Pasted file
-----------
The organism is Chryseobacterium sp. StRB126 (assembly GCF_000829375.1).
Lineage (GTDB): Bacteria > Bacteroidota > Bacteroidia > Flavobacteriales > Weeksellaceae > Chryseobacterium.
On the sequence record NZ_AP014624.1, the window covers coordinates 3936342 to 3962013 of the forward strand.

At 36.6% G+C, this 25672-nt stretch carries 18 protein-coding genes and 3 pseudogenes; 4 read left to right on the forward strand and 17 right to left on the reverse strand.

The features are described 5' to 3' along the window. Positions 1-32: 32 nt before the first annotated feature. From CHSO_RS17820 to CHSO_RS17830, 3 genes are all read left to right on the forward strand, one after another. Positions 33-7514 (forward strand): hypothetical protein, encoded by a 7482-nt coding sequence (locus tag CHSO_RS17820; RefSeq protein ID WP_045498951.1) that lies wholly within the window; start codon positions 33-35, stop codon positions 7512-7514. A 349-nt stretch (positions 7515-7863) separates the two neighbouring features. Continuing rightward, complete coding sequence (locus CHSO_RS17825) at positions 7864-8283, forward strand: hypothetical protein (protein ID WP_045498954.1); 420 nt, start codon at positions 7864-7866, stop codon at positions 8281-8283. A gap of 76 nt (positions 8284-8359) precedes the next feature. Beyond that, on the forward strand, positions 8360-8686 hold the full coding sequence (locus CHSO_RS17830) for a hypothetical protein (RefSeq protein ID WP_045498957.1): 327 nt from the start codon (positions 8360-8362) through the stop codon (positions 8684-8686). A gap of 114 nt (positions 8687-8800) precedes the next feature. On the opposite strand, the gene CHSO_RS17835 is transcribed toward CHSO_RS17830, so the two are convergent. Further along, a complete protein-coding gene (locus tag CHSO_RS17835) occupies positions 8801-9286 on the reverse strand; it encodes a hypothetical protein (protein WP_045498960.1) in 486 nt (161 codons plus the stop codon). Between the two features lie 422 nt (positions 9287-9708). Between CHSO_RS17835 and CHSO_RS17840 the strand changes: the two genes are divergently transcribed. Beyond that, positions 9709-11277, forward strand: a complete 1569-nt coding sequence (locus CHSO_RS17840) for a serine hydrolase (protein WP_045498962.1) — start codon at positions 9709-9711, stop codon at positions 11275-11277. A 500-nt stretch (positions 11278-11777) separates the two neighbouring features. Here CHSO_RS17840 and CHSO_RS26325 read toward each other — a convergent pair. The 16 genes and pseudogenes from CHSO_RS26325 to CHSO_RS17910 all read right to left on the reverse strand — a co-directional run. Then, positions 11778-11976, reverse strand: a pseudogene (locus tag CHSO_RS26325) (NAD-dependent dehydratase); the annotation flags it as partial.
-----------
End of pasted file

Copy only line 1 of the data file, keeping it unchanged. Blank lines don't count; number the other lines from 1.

The organism is Chryseobacterium sp. StRB126 (assembly GCF_000829375.1).